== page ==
March 22nd is all about water every year. The United Nations established World Water Day in 1993 and aims to invite member states of the United Nations to introduce global water issues to a wide audience on that day. What are the biggest challenges and how can you help? Let’s sort it out.
The United Nations Water Conference will be held in New York from 22-24 March. The conference has been described by some as the “Paris Water Moment,” a reference to the Paris Climate Summit in 2015. It is thus the first time in nearly 50 years that a conference on water has been staged, and the stakes are high.
“Our priority is to wake up the world, to help everyone better understand, value and manage water,” said Nathalie Olegslegger, Dutch program manager at the UN Regional Information Centre. “As the population on our planet grows, we don’t really think about how much water we have, nor how we use or reuse it. Groundwater is depleting faster than we can replenish it; water is becoming increasingly polluted, which not only affects our health but also the economy. We hope to create momentum to show that we care about and invest in water.”
The conference focuses on four themes. “First, water for health: there are still billions of people who do not have access to clean water and sanitation,” says Oligsläger. Second, water for sustainable development: how much water do we use for our economy and food production? We must make it clear that water is also the engine of our economy. Third, water for the climate: People are aware of the climate crisis, but we still need to invest in it, because if you invest up front, you save lives and have less economic damage. Fourth, water for cooperation: water is an international shared good. It is very important to ensure good cooperation and to make countries aware that we all depend on water and depend on good water supplies. It is important to avoid that the action plan (“Water Agenda,” editor’s note) that we will put together during the conference ends up in the drawer.”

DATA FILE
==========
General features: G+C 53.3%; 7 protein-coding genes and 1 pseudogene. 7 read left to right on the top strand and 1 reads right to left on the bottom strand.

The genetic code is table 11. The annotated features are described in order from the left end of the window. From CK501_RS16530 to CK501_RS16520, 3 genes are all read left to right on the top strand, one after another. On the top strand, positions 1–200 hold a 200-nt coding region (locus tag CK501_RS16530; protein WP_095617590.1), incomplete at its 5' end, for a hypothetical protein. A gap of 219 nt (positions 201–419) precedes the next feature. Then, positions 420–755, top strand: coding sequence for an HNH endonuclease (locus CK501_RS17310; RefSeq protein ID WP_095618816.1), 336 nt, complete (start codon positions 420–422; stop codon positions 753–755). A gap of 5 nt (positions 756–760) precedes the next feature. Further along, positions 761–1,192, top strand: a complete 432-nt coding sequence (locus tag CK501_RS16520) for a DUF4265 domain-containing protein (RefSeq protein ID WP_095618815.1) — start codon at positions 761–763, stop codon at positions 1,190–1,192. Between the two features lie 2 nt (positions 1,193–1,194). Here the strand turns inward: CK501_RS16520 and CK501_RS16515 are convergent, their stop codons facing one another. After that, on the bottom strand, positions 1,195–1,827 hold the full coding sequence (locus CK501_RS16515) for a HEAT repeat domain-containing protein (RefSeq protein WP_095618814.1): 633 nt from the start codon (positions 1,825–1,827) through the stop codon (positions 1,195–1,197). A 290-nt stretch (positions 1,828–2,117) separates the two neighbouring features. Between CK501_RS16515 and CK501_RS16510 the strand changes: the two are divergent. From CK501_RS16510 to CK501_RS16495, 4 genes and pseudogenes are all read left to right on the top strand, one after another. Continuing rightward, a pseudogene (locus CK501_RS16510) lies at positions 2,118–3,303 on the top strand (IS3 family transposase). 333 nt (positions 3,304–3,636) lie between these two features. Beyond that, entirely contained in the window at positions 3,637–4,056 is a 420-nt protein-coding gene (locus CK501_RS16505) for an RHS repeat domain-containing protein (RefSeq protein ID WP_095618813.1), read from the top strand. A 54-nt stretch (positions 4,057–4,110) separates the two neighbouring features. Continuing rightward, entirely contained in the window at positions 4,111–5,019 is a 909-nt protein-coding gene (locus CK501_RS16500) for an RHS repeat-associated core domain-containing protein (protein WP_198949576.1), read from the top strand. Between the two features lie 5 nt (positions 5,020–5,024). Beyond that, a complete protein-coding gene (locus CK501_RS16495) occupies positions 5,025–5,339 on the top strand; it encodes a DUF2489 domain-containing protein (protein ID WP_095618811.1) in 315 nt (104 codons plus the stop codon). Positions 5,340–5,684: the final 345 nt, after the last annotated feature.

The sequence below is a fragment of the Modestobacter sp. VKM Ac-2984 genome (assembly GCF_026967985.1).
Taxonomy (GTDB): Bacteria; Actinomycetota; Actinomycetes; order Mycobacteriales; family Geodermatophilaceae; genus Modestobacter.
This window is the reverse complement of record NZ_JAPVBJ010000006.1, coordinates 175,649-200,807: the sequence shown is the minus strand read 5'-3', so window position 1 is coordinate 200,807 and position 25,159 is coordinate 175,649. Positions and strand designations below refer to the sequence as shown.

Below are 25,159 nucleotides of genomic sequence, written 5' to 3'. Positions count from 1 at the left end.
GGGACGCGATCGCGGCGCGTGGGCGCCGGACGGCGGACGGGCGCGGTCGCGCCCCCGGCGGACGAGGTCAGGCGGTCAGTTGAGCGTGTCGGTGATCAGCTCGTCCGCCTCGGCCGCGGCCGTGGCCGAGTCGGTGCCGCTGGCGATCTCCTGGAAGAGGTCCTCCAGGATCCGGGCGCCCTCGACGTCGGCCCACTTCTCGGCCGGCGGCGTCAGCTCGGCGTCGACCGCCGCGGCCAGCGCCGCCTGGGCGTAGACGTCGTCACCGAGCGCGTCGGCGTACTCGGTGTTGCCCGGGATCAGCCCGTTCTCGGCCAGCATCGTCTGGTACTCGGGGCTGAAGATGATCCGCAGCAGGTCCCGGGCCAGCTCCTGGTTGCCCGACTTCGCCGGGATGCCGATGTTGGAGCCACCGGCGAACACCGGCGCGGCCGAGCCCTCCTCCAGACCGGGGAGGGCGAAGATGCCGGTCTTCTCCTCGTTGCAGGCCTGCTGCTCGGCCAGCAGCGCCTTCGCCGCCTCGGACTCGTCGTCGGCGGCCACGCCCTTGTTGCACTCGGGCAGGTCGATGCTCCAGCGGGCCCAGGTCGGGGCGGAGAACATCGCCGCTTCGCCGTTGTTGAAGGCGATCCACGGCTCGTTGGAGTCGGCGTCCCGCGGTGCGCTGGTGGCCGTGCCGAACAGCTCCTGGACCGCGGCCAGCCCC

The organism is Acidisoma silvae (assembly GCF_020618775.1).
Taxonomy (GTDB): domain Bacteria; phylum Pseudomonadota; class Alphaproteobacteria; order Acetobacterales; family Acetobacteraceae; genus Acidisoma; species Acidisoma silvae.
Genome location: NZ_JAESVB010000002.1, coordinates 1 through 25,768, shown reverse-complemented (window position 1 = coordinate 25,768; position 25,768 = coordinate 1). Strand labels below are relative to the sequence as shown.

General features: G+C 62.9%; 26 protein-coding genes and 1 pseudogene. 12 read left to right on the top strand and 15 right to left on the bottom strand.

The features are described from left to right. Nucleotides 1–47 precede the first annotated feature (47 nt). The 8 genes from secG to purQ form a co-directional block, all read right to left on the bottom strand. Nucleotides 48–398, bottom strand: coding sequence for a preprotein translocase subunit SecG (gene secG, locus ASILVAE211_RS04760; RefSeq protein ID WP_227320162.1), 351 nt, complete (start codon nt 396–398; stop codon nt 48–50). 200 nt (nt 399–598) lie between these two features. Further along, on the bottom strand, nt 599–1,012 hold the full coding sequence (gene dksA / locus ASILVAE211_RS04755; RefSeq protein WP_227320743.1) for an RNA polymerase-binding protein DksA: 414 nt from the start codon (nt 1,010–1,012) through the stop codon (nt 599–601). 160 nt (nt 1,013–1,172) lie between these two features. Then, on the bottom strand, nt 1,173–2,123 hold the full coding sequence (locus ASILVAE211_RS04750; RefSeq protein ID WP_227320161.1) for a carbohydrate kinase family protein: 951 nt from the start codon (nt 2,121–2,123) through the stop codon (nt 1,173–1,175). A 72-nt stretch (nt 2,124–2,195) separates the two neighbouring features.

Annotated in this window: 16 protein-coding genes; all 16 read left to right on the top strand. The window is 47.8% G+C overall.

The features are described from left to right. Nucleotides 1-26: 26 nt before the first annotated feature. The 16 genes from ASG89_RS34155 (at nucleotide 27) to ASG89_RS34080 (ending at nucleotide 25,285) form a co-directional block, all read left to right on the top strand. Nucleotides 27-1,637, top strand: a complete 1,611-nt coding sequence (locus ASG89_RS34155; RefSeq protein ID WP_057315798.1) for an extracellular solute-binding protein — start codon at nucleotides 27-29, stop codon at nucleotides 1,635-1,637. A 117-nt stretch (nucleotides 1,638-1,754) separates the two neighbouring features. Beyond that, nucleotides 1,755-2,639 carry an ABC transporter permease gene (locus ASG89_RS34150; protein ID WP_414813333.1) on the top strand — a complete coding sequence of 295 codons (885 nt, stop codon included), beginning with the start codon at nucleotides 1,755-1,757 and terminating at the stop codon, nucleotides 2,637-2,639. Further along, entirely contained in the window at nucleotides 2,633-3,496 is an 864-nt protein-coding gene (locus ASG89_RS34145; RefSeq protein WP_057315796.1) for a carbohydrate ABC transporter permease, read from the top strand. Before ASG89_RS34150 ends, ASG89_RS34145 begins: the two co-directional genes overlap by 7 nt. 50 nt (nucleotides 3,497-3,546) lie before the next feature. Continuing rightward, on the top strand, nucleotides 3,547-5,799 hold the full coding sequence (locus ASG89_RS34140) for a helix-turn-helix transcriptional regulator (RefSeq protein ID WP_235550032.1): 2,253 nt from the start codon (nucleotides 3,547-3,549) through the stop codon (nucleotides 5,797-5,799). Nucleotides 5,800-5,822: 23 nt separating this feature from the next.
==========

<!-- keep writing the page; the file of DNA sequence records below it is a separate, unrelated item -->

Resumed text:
And that a clear plan of action is needed from the figures below. In 1998, water management professor Arjen Hoekstra coined the term “water footprint”. The water footprint measures the total volume of fresh water used to make the goods and services that an individual consumes. And fresh water is used generously to produce all of these things. According to the Water Footprint Network, every Belgian consumes 5,200 liters per day. That’s enough to fill 70 bathtubs. This means that the water footprint of the Belgian is higher than the European average, at 4992 liters per day per capita. Belgium also has a much higher water consumption than its neighbors the Netherlands, the United Kingdom and Germany. The average water footprint of the world’s population is 3,800 liters per day.
5,200 liters a day, you might think impossible. However, it is the hard truth. It’s not just about the water you use directly: like the water you drink, cook, or use while you shower. “A water footprint does not directly map water,” Join For Water writes. “We also look at the amount of water needed to make the piece of meat you eat, the jeans you wear, the coffee you drink…” For example, the average production cost for this cup of coffee is 123 liters of water, a glass of Spanish wine is 190 and a T-shirt is 3000 liters . And this can have serious consequences: “If available water resources are not used sustainably, lakes, rivers and aquifers may be depleted. This can have disastrous consequences for people and nature,” concludes Join For Water.
This way you reduce your water footprint
Tips to reduce your water footprint:
– Drink dandelion coffee instead of regular coffee
Dandelion is a European plant and can grow in Belgium.
Did you buy a kilo of beef? Production requires 15,000 liters of water. Most of the liters went to the production of animal feed.
The water footprint is six times smaller than bottled water because no water is required for bottle production and transportation
– Don’t leave the tap running when brushing your teeth
One to two liters of water can be lost if the tap is not turned off.
Calculate your water footprint at waterchallenge.be
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